In two ways, the US situation would resemble that of Israel. While no other country besides Iran would be behind the attacks, terrorism would be a problem for the US. The rest of the story would depend on decisions made by Iran’s government and also by its local commanders.
Ostensibly, the attack on Iran would come from Israel. But even if the United States does nothing overt, Obama’s AIPAC speech is enough to associate America with the operation. Iran has some choice. It could decide to try to avoid confrontation with the United States.
Still, while Tehran’s decision could go either way, the worldview of that country’s rulers is unlikely to make a calm, cool assessment along those lines. For them, America is the Great Satan, the Islamist revolution’s nemesis and Israel’s patron. Would Iran’s leaders really say: Yes, let’s be “smart” and keep the battle confined to Israel, using American reluctance to fight as a way to keep that superpower out of the war?
Again, that might be how Western armchair strategists expect Iran to act but it’s hard to believe that’s what would happen. Moreover, local commanders of either military and naval units or terrorist cells, irrationally confident of an Allah-granted victory, would not easily give up a chance to wage the ultimate jihad. Then, too, Iran’s inability to hit Israel would set off frustration leading to attacks on Americans.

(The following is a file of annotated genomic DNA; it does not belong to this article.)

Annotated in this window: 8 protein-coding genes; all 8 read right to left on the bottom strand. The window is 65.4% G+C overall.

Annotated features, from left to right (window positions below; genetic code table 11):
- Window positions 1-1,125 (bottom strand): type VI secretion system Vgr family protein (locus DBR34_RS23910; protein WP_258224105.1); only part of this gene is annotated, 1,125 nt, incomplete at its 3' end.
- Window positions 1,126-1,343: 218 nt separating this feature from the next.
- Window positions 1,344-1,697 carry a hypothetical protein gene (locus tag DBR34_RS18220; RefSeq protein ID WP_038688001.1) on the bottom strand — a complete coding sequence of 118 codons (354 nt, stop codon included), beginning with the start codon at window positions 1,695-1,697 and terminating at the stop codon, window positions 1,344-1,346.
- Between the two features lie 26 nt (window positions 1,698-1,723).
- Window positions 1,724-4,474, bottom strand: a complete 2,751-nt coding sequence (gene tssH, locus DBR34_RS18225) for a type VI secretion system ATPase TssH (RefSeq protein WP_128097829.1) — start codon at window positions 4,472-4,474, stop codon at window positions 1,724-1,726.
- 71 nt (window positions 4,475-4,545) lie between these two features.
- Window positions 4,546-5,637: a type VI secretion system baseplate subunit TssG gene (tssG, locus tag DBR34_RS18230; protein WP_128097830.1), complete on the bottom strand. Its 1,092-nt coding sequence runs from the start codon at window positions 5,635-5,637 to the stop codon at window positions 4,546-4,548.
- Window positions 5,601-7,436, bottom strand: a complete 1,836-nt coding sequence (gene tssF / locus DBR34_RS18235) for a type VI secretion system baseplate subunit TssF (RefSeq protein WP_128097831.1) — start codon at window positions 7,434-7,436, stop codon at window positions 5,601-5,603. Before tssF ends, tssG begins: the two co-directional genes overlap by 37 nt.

US forces and facilities are more accessible than those of Israel. There could be terrorist attacks in Lebanon, Iraq, Saudi Arabia and the smaller Gulf Arab states against American civilians, institutions, or soldiers. And the biggest front of all might be the Persian Gulf itself. Would small Iranian boats stage suicide operations to hit tankers or try to block traffic?
As happened in the latter phase of the Iran-Iraq war in the late 1980s, the Gulf Arab states would likely ask the United States, European countries and NATO to convoy their tankers. A shooting war could lead to the dragging of the United States into a military conflict with Iran. Whatever happened on the ground (and water) the price of oil would skyrocket.
These factors also affect Israeli interests since that country would be blamed for resulting carnage and disruptions. Anti-Semitism would increase and many would claim Israel had dragged America into an unnecessary war. Promises of quick, easy victory, the disappearance of any Iranian nuclear capability or threat, and even the fall of the Iranian regime would prove false, stirring bitter controversy.
There are, then, major dangers and real strategic problems in any campaign to attack Iranian nuclear installations that require serious thought and a rejection of recklessness. A war with Iran, if conducted at all, should only happen when it seems otherwise unavoidable. And that is far from true this year.
But that day will come, and people better be psychologically ready for it.
The writer’s new book, Israel: An Introduction has just been published by Yale University Press. He is director of global research in the International Affairs (GLORIA) Center and a featured columnist at PJM and editor of the Middle East Review of International Affairs (MERIA) Journal.